“Utilising their external legal spend differently and more efficiently to reduce the pressure placed on internal costs. There will always be a need for BigLaw. There is, however, no longer a need for BigLaw for everything and GCs/heads of legal should reconsider service lines that are able to be delivered more efficiently and economically by smaller firms that do not have the overheads and structure that necessitate exorbitant hourly rates,” she argued.
With regard to a team’s internal processes, in-house leaders should be asking the following questions, Ms Tierney posited: “How [can this pandemic] be used to reskill their teams to ensure that they are able to do more with less with the use of new platforms? How can they move from their current service delivery model requiring intensive servicing to their commercial/business teams to a digital front end servicing the business? How can the internal legal services delivered be streamlined to remove the layers that have built up over the years increasing friction? How can the organisation reduce the rework? How can you get more straight-through processing?”
For the legal team at L’Oreal, Ms Lozynski outlined, even before the outbreak of COVID-19, data (through our matter management tools) was a powerful tool “to enhance the way we work, as well as communicate, to our business colleagues and management about our productivity and value-add in a way that resonates with them, i.e. using figures on one single page”.
“In the current climate, we were quickly able to pivot and create a new data field for COVID-19 to track our team’s workload against this emerging topic. For example, in March 2020, COVID-19 added 30 per cent workload to the team’s base workload, and our total workload increased +76 per cent vs March 2019. Quarterly, our matter volume was up by 50 per cent vs Q1, 2019, as was our percentage of focus on medium to high-risk matters for the business (meaning our five-year long legal tech and innovation strategy is working),” she said.
“As we focus on new business initiatives, we can add these into our data management software to track the legal effort and energy invested into supporting the business through this unchartered economic environment, as well as tracking against the core business objectives.”
Support within the legal team
When asked how best those underneath the GC/head of legal can assist those at the executive level in order to add value during this time, Ms Lozynski suggested being “bold, curious, disruptive [and] collaborative”.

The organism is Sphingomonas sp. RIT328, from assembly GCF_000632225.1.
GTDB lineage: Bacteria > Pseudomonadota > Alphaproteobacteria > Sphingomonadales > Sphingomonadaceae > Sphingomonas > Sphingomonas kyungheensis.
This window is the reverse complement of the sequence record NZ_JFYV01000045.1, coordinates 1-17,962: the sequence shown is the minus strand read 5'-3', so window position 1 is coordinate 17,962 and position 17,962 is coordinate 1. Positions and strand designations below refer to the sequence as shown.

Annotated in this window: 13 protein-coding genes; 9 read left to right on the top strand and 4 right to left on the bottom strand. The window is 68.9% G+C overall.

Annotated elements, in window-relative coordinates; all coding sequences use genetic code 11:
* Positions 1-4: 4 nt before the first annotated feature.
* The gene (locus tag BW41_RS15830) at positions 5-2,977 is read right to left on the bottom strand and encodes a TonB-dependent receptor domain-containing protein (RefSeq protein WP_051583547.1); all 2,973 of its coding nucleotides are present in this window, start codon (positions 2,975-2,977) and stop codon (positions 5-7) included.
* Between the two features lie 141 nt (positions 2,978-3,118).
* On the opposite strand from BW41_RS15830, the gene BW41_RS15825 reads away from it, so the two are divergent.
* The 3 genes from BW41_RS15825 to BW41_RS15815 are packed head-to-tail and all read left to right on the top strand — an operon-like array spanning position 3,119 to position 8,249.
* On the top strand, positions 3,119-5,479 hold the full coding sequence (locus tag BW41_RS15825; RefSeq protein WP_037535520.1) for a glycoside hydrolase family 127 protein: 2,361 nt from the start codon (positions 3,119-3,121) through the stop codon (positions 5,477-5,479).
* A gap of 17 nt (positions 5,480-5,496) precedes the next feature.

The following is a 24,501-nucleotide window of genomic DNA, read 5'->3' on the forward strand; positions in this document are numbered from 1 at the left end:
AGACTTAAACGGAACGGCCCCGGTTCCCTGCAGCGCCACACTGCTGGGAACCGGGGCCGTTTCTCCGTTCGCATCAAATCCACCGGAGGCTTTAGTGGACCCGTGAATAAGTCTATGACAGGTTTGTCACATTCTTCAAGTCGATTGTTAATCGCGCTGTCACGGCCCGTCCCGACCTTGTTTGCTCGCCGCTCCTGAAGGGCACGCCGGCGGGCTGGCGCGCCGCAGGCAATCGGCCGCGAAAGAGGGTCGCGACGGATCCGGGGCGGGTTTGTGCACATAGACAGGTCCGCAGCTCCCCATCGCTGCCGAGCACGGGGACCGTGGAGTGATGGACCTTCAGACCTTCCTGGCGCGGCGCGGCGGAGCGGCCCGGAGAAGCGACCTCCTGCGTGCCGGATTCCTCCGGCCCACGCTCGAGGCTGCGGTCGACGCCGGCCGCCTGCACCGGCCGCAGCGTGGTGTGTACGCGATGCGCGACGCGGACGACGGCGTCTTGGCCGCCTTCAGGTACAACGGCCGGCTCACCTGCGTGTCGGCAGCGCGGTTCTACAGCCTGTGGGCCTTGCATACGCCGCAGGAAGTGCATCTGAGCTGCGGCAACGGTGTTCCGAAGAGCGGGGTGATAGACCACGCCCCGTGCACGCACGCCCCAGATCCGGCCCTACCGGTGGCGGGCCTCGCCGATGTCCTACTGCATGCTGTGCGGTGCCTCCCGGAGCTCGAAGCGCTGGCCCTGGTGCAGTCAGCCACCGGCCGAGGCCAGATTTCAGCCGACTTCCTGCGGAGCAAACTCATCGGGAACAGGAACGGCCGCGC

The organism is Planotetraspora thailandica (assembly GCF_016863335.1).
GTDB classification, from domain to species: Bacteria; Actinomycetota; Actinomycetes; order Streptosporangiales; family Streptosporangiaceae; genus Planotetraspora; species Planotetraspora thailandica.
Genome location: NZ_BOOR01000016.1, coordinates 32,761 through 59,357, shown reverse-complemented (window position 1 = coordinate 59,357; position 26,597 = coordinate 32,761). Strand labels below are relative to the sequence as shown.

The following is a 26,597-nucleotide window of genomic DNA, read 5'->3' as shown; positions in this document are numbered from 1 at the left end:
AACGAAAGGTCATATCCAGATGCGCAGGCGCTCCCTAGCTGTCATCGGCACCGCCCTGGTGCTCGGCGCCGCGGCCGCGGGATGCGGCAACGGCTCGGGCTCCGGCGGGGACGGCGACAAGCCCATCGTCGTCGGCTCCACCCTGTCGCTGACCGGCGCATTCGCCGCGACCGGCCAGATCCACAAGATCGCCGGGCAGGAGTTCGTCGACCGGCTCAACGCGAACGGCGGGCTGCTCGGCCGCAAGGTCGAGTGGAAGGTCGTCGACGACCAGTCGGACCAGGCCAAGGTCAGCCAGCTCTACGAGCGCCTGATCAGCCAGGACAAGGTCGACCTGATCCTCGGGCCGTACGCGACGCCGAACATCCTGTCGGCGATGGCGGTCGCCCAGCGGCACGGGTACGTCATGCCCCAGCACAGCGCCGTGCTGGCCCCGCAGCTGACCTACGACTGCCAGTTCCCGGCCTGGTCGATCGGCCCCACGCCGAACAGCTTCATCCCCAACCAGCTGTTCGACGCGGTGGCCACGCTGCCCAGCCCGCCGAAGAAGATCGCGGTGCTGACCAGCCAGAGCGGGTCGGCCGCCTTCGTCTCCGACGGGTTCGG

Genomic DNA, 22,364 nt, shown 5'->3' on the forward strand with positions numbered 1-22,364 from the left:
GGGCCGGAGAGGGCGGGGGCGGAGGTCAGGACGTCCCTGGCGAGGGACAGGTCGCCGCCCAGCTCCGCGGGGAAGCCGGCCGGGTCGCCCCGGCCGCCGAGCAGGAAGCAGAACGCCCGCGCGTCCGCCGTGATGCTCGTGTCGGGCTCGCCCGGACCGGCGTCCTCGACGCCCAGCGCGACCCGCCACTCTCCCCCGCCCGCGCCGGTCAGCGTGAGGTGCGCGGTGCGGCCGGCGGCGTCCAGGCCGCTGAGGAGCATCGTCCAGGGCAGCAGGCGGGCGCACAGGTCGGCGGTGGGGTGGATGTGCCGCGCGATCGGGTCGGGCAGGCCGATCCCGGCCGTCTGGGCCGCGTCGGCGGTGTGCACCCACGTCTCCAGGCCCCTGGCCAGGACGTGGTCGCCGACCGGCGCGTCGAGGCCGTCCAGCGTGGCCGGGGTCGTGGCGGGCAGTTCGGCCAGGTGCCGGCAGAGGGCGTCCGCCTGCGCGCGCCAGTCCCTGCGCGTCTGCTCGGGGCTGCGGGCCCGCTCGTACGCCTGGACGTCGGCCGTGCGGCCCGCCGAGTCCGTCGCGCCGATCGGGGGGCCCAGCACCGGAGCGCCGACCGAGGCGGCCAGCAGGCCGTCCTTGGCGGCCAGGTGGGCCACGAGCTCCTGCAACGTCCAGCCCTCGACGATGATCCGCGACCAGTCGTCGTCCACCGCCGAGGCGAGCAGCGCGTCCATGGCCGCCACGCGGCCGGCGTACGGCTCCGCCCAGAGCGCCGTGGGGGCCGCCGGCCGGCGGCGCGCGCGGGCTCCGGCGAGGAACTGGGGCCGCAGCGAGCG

“Suggest new ideas and ways for the legal team to pivot, as well as connect. Be more agile, responsive and solutions focused than ever before. Keep connecting and networking, internally and externally, through these difficult times. Find out what your legal colleagues at other companies are doing, and share these ideas amongst your team. Get those creative juices flowing!” she said.
Clarity can come in a crisis, she continued.
“Don’t be afraid to start experimenting and re-examining the ways things have always been done. We are seeing positive rapid change and uptake of new ways of working. Use the time now to come up with a transformation plan, even if you may not be able to execute all of it right now. [And], never has there been a time to band together as a unified group of problem-solvers, be supportive, kind and real within the team, but also with one’s colleagues,” she said.
It’s going to be important, Mr Field added, to emerge from the other side of this retaining as much employee and customer trust as possible.
“Organisations that take short-term expedient measures run the risk of jeopardising trusted relationships for years to come,” he argued.
“The most effective thing that legal teams can do is the same as always – add as much value as possible. If you’re adding clear and demonstrable value to your organisation, it’s much less likely to become a conversation about cost.”
The legal team should also, Ms Tierney said, consider the ways that the legal team can implement any and all new measures.
“They should also consider the proposition that if a machine can do the work of the human then the human is wasting their time and should be skilling up to do the work that humans do better than machines,” she said.
“Lawyers the world over in a post-pandemic world need to think about how they solve problems, the problems they’re choosing to solve and the impact they’re making.”
Being accountable for how the team uses its time, Ms Carnabuci warned, will be key.
“My lawyers are mapping out their weekly workplans showing the major matters they will spend their time on in the next week and providing these to me. This allows me to be able to describe very clearly to all functional directors across the corporation the value we are adding to their team’s work,” she said.
“These are a great tool for helping the business understand the value the legal team adds.”
It will also be critical, Ms Carnabuci added, that the legal team understand the corporate strategy, as well as how the work they undertake supports the delivery of that strategy.
“We prepare an annual legal strategy document to explain what legal will focus on throughout the year to responding to the needs of the business, and the objectives in the corporate strategy. We spend our time doing the things the business will value most,” she said.